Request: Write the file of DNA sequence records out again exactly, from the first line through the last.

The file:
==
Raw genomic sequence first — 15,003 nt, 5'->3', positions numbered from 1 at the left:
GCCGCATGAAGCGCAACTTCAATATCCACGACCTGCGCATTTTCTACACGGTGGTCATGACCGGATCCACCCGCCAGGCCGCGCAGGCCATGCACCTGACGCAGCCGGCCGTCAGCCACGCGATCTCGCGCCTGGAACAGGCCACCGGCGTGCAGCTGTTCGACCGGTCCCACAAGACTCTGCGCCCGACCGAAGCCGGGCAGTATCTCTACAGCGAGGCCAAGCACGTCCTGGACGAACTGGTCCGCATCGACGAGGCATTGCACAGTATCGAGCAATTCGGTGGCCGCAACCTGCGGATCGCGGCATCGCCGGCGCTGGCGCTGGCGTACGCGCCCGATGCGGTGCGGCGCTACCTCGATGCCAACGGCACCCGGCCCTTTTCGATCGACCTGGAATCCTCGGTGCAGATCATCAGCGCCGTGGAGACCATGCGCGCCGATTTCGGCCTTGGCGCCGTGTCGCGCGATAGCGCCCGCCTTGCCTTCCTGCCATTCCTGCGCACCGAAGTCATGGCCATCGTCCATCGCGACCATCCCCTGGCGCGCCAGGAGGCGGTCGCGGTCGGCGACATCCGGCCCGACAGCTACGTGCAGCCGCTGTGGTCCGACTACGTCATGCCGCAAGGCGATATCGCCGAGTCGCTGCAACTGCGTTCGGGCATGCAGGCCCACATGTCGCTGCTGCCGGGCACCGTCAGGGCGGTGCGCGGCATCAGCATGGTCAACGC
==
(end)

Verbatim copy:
Raw genomic sequence first — 15,003 nt, 5'->3', positions numbered from 1 at the left:
GCCGCATGAAGCGCAACTTCAATATCCACGACCTGCGCATTTTCTACACGGTGGTCATGACCGGATCCACCCGCCAGGCCGCGCAGGCCATGCACCTGACGCAGCCGGCCGTCAGCCACGCGATCTCGCGCCTGGAACAGGCCACCGGCGTGCAGCTGTTCGACCGGTCCCACAAGACTCTGCGCCCGACCGAAGCCGGGCAGTATCTCTACAGCGAGGCCAAGCACGTCCTGGACGAACTGGTCCGCATCGACGAGGCATTGCACAGTATCGAGCAATTCGGTGGCCGCAACCTGCGGATCGCGGCATCGCCGGCGCTGGCGCTGGCGTACGCGCCCGATGCGGTGCGGCGCTACCTCGATGCCAACGGCACCCGGCCCTTTTCGATCGACCTGGAATCCTCGGTGCAGATCATCAGCGCCGTGGAGACCATGCGCGCCGATTTCGGCCTTGGCGCCGTGTCGCGCGATAGCGCCCGCCTTGCCTTCCTGCCATTCCTGCGCACCGAAGTCATGGCCATCGTCCATCGCGACCATCCCCTGGCGCGCCAGGAGGCGGTCGCGGTCGGCGACATCCGGCCCGACAGCTACGTGCAGCCGCTGTGGTCCGACTACGTCATGCCGCAAGGCGATATCGCCGAGTCGCTGCAACTGCGTTCGGGCATGCAGGCCCACATGTCGCTGCTGCCGGGCACCGTCAGGGCGGTGCGCGGCATCAGCATGGTCAACGC